The fact that more poor people live in the suburbs doesn’t have to be a bad thing, Kneebone told me. If low-income residents have access to good job opportunities, affordable housing, low crime rates, and good schools, then the suburbs can provide a path out of poverty.
But poverty has increased so quickly in some suburbs that these areas are ill-equipped to deal with it, she said.
“Many of these communities lack the infrastructure, safety-net supports, and resources to address the needs of a growing poor population, which can make it that much harder for poor residents to connect to the kinds of opportunities that can help them get out of poverty in the long run,” she said.
The problem speaks to a different kind of erosion of the American Dream, in which families strive to get to the much-vaunted suburbs, only to find out there’s nothing for them there. And as suburbs see more and more poverty, they become the same traps that impoverished, urban neighborhoods once were, where someone born there has few chances to improve his economic standing.
There are more tangible problems that arise when poverty grows in the suburbs. Often, government structures change more slowly than the population at large, and residents find themselves represented—and policed—by people who don’t understand their needs or concerns. The unrest in Ferguson, a St. Louis suburb, over the past year, reflects this conflict.
Suburbs also have less transit than urban areas, making it difficult for low-income residents to get to jobs or buy groceries. And social services have been slow to follow the poor to the suburbs, so many suburban poor find themselves isolated and without a safety net, hidden from those who might be able to help.
This all became extremely clear to the Reverend Harriet Bradley, who lives in an extended-stay motel in Gwinnett County, where a neon sign advertises rooms for $169 a week. She has no car, and depends on public transit to get around. It can take her three hours to get to church some days, and the public transit in the county doesn’t run on the weekends.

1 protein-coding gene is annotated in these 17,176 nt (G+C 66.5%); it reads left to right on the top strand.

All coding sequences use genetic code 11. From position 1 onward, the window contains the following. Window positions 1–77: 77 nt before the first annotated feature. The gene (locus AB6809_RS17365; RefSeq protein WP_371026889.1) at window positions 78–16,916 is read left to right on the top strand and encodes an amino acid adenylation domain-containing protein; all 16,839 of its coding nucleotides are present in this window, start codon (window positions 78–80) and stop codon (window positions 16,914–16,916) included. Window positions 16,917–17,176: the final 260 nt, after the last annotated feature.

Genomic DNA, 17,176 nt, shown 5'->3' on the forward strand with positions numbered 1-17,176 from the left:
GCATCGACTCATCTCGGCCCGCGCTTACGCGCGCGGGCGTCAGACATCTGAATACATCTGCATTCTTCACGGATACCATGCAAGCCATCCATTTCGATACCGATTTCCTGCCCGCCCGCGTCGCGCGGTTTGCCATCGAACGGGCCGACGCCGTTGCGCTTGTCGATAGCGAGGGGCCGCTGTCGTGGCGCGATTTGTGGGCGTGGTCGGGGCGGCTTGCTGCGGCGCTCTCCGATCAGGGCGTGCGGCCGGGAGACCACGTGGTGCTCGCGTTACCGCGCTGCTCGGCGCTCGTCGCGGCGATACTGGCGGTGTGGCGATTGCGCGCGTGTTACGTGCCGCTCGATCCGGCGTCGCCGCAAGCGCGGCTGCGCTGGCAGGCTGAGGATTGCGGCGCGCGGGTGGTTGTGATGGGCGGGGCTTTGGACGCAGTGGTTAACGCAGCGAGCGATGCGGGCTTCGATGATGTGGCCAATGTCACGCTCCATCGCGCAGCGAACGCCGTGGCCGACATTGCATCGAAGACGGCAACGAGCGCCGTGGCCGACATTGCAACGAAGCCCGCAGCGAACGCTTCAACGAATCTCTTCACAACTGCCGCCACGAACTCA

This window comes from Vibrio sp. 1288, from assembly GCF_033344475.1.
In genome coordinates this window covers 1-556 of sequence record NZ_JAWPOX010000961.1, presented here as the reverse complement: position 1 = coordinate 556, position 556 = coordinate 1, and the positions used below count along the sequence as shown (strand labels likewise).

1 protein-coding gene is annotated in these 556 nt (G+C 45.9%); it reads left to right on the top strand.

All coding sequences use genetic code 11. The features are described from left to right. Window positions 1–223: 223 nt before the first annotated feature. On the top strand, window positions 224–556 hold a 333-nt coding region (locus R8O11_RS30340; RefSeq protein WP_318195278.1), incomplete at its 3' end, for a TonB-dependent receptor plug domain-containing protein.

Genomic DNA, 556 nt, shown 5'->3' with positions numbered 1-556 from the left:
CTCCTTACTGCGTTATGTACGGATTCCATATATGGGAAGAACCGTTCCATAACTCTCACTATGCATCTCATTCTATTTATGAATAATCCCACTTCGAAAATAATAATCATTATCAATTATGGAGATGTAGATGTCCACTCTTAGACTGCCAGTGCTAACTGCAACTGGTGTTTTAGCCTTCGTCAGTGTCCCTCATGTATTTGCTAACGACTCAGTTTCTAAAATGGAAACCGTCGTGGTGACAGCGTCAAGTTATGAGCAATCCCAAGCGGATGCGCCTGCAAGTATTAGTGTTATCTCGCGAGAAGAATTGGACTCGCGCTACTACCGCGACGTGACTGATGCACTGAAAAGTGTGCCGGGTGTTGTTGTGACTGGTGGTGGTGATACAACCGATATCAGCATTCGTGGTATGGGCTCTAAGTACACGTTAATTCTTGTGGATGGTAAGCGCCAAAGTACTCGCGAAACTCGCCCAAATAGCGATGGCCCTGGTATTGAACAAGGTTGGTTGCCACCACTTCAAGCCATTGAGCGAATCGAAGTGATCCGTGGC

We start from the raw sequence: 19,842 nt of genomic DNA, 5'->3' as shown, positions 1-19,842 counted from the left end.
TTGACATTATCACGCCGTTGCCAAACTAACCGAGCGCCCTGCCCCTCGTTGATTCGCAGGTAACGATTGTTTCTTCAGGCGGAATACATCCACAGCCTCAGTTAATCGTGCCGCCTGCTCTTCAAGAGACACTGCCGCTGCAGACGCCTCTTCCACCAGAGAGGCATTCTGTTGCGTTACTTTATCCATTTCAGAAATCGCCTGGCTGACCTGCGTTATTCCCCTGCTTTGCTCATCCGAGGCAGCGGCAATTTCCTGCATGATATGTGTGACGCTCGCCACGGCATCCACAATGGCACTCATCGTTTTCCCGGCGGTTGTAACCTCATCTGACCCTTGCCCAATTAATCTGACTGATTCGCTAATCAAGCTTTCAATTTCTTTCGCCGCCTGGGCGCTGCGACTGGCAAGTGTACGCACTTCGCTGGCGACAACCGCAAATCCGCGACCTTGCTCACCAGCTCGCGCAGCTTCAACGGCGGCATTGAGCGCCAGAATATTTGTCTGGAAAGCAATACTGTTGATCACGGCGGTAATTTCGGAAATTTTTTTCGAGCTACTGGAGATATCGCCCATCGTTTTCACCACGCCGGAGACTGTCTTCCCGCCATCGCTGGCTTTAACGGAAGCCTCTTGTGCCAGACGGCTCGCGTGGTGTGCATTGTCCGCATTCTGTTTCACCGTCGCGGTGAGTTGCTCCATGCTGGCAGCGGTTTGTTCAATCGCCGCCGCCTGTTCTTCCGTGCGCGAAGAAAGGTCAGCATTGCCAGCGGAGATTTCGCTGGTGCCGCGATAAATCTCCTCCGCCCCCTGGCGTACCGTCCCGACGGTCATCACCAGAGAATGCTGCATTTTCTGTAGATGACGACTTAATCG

She says she was called by God to talk to other public-transit riders about the need to expand the bus system, and recently decided to attend a public hearing of the Gwinnett County Board of Commissioners to ask them to divert more support to public transit in the county. After two long bus rides, she waited through hours of dull zoning appeals and then, right before the meeting ended, was given a few minutes to speak.
The crowd was diverse, but the commissioners were all white. Over the last decade, Gwinnett has become the most racially-diverse county in Atlanta. Between the 2000 and 2010 census, the county’s African American populationadded 112,000 residents, growing 143 percent, while the county’s Asian population doubled, adding 43,000 residents. The white population grew by a mere 1,680 residents. Still, the Gwinnett County Board of Commissioners is all white, as is the county school board, and all of the judges elected to county’s state and superior courts.
Bradley, who is African American, cleared her throat and stood in front of a round table of white elected officials and staff, and asked for more transit funding.”The bus schedules don’t start early or run late enough,” she said. “I’ve often heard people around me say, ‘They don’t realize that I can’t get to work.'”
A person without a car who wanted to attend that very meeting would not have been able to get home afterward because the bus doesn’t run late enough, she said (she’d arranged for a ride home). Gwinnett County residents without cars can’t get jobs at the mall or local warehouses, or at Atlanta’s airport south of the city—the busiest airport in the world—because the buses don’t allow them to get to work on time.“Many people have had to turn down jobs because they couldn’t get there,” she said, ending her speech.
Afterwards, she spoke individually to a few commissioners but felt mostly ignored. “The commissioners—they don’t really want public transportation out here,” she told me afterwards. “They wouldn’t use it anyway.” (…More…)